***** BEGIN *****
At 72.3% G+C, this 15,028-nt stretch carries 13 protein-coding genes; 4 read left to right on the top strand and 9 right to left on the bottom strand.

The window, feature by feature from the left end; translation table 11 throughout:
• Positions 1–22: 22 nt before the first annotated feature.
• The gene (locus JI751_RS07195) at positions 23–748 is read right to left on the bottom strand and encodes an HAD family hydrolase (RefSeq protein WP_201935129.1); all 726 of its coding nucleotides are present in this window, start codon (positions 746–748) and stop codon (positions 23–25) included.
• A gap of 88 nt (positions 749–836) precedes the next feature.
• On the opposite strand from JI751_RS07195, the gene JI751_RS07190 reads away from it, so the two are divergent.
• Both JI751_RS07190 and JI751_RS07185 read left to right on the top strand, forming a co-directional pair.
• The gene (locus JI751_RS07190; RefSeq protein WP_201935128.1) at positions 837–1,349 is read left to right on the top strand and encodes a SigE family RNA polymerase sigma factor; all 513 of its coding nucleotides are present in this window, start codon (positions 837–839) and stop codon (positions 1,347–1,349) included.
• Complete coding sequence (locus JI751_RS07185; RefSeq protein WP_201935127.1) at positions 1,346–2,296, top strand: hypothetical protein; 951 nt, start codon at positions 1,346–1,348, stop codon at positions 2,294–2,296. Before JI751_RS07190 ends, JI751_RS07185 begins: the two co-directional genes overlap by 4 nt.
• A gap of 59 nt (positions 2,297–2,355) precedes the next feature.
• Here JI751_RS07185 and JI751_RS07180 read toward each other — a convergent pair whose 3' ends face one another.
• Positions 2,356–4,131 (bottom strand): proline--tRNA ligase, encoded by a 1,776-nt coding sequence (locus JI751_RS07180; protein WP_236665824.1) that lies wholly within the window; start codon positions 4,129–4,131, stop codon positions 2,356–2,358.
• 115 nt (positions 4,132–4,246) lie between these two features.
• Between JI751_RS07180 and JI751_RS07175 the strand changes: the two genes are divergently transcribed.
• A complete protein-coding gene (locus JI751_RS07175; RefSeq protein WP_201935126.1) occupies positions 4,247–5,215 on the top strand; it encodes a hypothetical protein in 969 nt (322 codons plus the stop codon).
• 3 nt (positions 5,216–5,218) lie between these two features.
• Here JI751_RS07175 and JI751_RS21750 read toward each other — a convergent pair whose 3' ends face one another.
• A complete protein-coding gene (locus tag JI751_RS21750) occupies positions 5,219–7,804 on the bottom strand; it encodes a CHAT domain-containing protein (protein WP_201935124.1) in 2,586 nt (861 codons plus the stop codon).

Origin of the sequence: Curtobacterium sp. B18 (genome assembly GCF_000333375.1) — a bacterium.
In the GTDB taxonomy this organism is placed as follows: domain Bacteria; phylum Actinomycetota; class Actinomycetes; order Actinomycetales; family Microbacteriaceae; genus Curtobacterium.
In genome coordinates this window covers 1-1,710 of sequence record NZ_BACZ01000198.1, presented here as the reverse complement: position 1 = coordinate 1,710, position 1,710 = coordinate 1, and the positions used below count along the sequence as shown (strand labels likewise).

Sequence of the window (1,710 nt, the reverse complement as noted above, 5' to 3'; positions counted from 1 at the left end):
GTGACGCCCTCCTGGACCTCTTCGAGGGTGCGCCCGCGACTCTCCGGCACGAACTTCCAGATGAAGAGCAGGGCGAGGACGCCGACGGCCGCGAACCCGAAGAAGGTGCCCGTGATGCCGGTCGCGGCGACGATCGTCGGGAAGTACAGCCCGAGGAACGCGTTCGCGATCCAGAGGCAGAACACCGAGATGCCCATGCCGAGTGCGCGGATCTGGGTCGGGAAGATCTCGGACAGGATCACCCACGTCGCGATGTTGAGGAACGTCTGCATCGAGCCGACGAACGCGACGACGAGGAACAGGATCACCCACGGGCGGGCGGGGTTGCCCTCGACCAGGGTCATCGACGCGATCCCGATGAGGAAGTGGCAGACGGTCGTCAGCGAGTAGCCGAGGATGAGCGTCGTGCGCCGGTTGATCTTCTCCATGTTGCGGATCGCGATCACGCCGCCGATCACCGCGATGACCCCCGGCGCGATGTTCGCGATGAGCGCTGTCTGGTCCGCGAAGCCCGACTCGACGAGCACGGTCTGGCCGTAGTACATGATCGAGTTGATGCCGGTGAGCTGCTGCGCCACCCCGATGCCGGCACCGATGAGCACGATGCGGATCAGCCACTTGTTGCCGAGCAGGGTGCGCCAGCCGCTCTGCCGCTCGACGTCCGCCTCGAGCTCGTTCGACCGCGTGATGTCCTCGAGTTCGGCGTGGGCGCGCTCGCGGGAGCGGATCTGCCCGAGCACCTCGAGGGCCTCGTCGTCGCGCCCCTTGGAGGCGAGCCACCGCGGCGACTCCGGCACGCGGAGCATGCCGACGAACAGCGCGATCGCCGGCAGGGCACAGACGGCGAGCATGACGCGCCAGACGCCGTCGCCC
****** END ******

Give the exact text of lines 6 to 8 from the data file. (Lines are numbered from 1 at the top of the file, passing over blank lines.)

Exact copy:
• On the opposite strand from JI751_RS07195, the gene JI751_RS07190 reads away from it, so the two are divergent.
• Both JI751_RS07190 and JI751_RS07185 read left to right on the top strand, forming a co-directional pair.
• The gene (locus JI751_RS07190; RefSeq protein WP_201935128.1) at positions 837–1,349 is read left to right on the top strand and encodes a SigE family RNA polymerase sigma factor; all 513 of its coding nucleotides are present in this window, start codon (positions 837–839) and stop codon (positions 1,347–1,349) included.